Closter, NJ seeks architect for Lustron House preservation
March 25, 2017
There is new momentum in the effort to preserve the Lustron house in Closter, NJ, which we first reported on in September 2015. On March 8, Closter’s Borough Council approved a resolution to authorize a Request for Proposals (RFP) for a preservation architect and/or architectural historian to create a preservation plan. The RFP is available for download here. A $25,000 grant from the NJ Historic Preservation Office will help fund the work.
Lustron homes were developed by Carl Strandlund, a Swedish-born American inventor and entrepreneur, as an affordable model of pre-fabricated homes to meet postwar housing needs. In 1947, Strandlund formed the Lustron Corporation and received an initial $12.5 million loan from the Reconstruction Finance Corporation (RFC) to begin production. Almost 2,500 homes were produced and sold between 1948 and 1950. They were considered innovative for their steel framing, enameled steel paneling inside and out, and open floor plan. The venture eventually proved unprofitable and the RFC foreclosed on the company, leaving over 8,000 home orders unfulfilled. Approximately 1,500 Lustron homes remain standing today. The Closter Lustron house was saved from demolition when it was gifted to the borough as part of a developer’s deal to purchase a neighboring property.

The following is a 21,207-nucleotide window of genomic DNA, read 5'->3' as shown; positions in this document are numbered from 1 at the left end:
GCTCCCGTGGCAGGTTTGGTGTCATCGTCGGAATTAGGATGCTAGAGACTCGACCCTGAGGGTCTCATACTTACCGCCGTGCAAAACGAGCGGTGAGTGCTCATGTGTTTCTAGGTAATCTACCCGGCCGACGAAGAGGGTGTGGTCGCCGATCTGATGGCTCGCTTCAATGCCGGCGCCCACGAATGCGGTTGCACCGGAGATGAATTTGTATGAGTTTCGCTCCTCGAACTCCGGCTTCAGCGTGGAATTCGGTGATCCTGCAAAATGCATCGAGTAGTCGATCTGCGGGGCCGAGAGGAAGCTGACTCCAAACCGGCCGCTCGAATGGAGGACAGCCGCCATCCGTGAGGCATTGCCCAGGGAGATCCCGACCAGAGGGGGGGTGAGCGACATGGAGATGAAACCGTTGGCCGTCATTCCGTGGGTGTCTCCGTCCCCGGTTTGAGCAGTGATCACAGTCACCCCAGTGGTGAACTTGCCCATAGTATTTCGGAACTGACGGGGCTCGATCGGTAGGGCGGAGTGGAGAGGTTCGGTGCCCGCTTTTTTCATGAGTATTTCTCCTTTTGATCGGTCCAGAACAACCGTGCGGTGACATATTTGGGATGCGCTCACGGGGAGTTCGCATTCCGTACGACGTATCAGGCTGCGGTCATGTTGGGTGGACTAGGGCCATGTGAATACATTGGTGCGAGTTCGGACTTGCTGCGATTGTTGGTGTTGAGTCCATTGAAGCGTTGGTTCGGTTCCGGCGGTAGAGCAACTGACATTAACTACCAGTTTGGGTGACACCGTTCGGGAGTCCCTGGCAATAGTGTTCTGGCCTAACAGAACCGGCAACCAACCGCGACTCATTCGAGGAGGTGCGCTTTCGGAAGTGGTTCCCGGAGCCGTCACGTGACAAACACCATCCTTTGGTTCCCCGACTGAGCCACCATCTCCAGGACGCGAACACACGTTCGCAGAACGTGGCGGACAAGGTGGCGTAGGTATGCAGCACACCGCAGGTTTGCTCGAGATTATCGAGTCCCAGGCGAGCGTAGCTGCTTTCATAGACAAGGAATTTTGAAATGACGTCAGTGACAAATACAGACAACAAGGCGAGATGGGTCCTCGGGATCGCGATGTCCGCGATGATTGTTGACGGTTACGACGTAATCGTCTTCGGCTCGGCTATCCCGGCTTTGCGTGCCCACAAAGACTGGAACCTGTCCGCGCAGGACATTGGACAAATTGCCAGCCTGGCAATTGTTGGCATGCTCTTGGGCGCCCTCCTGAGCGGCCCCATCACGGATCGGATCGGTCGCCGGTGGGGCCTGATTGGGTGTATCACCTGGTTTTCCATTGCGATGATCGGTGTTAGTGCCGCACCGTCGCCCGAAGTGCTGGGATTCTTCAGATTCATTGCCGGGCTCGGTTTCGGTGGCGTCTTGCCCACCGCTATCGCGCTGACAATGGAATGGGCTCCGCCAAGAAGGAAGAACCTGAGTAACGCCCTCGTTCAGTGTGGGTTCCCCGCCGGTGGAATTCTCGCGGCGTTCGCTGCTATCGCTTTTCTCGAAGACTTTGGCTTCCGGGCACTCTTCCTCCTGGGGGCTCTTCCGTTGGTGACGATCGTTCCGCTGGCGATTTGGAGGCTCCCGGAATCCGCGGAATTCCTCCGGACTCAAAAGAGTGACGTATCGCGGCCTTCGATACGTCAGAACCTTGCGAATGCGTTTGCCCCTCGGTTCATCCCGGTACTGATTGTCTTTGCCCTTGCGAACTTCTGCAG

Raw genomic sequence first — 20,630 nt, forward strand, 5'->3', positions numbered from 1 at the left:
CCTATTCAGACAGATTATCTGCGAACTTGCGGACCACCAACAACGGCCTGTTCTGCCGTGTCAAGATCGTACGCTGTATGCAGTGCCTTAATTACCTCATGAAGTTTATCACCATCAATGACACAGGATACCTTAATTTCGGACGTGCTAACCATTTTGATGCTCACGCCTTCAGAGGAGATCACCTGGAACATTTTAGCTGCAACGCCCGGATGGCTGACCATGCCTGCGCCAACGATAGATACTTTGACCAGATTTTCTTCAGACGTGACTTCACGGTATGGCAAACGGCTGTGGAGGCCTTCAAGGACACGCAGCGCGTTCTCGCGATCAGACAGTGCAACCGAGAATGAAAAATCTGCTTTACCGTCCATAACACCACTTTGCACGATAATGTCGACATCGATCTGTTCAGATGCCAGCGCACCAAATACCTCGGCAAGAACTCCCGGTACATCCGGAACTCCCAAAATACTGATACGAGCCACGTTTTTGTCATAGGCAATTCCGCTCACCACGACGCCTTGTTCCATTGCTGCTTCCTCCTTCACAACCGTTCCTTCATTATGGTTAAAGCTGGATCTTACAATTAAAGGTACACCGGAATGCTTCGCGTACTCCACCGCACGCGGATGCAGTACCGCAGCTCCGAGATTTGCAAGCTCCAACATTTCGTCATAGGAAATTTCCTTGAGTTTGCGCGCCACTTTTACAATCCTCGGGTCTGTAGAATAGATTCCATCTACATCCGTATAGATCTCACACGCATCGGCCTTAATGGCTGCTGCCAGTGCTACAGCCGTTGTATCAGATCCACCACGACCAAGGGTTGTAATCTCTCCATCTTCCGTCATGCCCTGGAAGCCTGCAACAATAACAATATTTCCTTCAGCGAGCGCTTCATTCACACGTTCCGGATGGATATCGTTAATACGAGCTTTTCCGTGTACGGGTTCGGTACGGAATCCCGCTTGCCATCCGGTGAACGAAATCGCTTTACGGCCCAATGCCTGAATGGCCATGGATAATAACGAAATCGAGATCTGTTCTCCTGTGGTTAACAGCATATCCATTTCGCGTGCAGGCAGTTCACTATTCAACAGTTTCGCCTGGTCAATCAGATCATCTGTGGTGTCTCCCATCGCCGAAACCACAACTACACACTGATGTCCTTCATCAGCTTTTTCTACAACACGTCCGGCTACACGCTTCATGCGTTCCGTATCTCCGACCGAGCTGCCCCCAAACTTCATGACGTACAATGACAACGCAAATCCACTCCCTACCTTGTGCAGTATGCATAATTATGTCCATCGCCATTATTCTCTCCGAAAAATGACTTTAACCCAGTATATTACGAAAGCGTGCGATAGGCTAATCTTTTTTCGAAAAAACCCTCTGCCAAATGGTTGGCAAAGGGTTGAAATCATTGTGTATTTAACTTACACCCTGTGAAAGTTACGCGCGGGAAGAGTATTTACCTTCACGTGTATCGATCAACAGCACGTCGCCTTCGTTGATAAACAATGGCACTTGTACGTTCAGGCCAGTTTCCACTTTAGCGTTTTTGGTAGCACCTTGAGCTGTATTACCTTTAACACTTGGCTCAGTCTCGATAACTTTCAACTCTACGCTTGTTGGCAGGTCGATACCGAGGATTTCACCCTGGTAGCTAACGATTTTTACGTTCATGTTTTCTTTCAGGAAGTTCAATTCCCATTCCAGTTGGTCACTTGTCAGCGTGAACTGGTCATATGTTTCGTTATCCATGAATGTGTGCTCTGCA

“Closter seeks architect for Lustron House preservation,” NorthJersey.com, March 10, 2017.